It’s quite possible that there’s no more tragic story in the history of professional football than that of Aaron Hernandez.
Back in 2015, Hernandez was convicted of first-degree murder in connection with the death of Odin Lloyd.
In April, the world was shocked by the news that Hernandez had taken his own life inside his cell at the Souza-Barankowski Correctional Facility in Lancaster, Massachusetts.
Today, Hernandez’s autopsy results have been made public, and they confirm what many who followed his case closely have long suspected.
Doctors have revealed to The New York Times that the 27-year-old was suffering from CTE, a brain injury that’s shockingly common to football players.
According to the Times a team of neurologists stated that their examination revealed “the most severe case they had ever seen in someone of Aaron’s age.”
Sadly, the news does not come as much of a surprise.
CTE has had devastating effects on innumerable football players, both professional and otherwise.
The condition has been linked to the suicides of Junior Seau and Tyler Sash, the decline of late New York Giants legend Frank Gifford, and countless other NFL stars.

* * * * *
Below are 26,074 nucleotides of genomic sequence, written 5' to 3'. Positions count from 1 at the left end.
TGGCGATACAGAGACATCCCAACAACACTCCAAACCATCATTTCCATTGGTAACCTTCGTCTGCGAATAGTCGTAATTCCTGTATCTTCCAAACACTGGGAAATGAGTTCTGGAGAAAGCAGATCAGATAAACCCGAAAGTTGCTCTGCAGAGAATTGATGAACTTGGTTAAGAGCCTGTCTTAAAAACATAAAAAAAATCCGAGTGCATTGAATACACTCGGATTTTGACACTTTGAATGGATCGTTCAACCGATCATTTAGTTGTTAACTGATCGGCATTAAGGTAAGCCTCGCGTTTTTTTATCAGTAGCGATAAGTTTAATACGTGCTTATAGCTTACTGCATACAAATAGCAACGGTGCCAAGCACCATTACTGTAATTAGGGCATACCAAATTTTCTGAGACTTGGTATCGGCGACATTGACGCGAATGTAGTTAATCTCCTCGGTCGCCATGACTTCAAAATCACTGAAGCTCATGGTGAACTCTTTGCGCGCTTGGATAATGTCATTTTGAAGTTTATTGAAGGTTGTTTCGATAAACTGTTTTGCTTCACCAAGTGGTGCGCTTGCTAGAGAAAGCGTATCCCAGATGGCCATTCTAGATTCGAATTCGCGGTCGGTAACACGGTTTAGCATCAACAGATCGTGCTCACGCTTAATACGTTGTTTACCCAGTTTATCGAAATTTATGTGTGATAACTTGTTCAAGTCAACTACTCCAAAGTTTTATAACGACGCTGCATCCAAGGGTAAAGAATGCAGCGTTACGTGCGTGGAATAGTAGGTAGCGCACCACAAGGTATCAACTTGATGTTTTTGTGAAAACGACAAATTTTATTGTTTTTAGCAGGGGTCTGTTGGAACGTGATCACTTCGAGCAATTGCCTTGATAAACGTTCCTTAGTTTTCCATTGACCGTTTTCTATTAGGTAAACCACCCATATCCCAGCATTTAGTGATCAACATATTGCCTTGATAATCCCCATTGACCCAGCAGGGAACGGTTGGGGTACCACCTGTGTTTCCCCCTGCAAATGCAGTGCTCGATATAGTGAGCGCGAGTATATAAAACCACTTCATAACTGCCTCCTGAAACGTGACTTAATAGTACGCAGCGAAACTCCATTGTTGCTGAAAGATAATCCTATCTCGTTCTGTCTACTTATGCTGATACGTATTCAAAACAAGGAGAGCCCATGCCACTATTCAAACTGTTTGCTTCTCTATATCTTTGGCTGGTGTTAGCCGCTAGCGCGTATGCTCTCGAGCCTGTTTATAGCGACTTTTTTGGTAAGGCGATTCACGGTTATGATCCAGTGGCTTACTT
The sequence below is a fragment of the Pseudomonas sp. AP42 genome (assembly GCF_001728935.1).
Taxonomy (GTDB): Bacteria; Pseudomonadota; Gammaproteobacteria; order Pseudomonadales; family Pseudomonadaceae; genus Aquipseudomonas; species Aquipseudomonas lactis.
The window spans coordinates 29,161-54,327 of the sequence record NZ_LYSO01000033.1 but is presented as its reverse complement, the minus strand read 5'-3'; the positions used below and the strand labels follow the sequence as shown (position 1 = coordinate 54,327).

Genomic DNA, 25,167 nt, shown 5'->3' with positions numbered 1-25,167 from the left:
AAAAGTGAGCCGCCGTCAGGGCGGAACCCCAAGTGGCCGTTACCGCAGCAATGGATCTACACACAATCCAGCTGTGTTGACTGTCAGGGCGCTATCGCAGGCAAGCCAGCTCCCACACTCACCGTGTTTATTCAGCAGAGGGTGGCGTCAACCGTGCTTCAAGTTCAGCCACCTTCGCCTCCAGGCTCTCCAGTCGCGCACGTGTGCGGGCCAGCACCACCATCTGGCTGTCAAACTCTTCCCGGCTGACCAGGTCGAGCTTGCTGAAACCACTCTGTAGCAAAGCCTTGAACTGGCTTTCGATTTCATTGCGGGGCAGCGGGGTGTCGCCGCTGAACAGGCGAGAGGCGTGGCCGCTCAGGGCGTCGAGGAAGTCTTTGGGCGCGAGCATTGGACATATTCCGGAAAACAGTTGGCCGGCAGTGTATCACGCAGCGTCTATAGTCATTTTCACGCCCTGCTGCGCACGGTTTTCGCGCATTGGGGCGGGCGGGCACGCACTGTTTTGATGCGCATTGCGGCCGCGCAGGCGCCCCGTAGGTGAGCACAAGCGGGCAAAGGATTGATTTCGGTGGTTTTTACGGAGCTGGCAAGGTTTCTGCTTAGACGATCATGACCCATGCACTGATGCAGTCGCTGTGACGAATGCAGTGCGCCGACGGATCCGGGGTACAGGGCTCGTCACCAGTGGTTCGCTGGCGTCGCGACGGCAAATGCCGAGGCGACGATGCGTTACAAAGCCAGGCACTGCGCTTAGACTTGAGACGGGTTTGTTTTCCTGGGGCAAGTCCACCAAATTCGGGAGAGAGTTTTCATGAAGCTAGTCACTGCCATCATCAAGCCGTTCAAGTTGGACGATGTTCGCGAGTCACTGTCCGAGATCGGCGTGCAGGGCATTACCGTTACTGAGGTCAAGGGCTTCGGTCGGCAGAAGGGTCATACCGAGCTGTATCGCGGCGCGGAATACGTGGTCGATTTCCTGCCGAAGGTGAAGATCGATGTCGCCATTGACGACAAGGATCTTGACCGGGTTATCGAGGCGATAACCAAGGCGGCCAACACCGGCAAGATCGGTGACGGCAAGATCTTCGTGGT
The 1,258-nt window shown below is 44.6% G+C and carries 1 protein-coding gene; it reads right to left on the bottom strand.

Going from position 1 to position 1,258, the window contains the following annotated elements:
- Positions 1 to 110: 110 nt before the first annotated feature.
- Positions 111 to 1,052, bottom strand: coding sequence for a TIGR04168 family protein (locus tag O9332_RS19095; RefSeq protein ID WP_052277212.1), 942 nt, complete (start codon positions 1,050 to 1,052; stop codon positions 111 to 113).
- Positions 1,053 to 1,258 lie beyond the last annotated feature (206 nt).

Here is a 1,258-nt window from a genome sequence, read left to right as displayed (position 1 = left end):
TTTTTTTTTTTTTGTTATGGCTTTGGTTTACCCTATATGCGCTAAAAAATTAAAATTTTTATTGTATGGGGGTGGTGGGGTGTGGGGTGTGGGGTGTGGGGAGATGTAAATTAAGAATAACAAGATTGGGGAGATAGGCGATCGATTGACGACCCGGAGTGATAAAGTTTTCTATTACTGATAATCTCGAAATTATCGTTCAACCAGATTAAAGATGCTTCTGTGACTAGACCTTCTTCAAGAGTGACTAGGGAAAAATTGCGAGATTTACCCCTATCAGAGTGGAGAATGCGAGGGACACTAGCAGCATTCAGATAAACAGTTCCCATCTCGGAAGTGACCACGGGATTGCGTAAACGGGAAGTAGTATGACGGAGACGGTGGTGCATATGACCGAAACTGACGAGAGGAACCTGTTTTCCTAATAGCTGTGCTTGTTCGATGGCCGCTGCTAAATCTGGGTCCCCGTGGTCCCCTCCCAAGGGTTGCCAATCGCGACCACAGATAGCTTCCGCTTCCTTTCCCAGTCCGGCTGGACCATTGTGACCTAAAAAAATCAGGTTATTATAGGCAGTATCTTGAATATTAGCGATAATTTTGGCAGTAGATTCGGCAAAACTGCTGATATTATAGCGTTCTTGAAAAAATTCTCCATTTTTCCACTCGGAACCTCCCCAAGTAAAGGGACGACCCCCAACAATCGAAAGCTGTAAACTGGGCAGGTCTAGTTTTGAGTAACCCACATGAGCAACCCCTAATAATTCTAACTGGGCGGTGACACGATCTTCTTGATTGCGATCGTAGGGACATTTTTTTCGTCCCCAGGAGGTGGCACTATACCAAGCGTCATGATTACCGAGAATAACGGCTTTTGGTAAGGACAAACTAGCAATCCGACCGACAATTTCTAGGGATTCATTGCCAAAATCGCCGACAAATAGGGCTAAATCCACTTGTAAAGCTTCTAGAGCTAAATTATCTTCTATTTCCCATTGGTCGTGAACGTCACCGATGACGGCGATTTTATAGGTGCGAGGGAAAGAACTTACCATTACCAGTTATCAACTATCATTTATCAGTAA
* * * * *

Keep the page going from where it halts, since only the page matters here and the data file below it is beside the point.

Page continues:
It seems impossible that we’ll ever understand the full impact of the disease on America’s best-loved sport.
But today, we know a little bit more about the devastating impact it’s had on Aaron Hernandez, Odin Lloyd, and their loved ones.
Now, Hernandez’s fiancee, Shayanna Jenkins, is suing the NFL and the New England Patriots as a result of the diagnosis.
Lawyers for Jenkins claim "Aaron had stage 3 CTE usually seen in players with a median age of death of 67 years."
The suit filed this afternoon claims that the Patriots "were fully aware of the damage that could be inflicted from repetitive impact injuries and failed to disclose, treat or protect him from the dangers of such damage."
Attorneys say that Jenkins, who has a 4-year-old daughter with Hernandez, is seeking "redress for the loss of parental consortium she has experienced based on the negligent conduct of Defendants that deprived her of the companionship and society of her father, Aaron Hernandez."
The suit concludes by stating bluntly:
"On April 19, 2017, Aaron succumbed to the symptoms of CTE and committed suicide."
We’ll have further updates on this developing story as more information becomes available.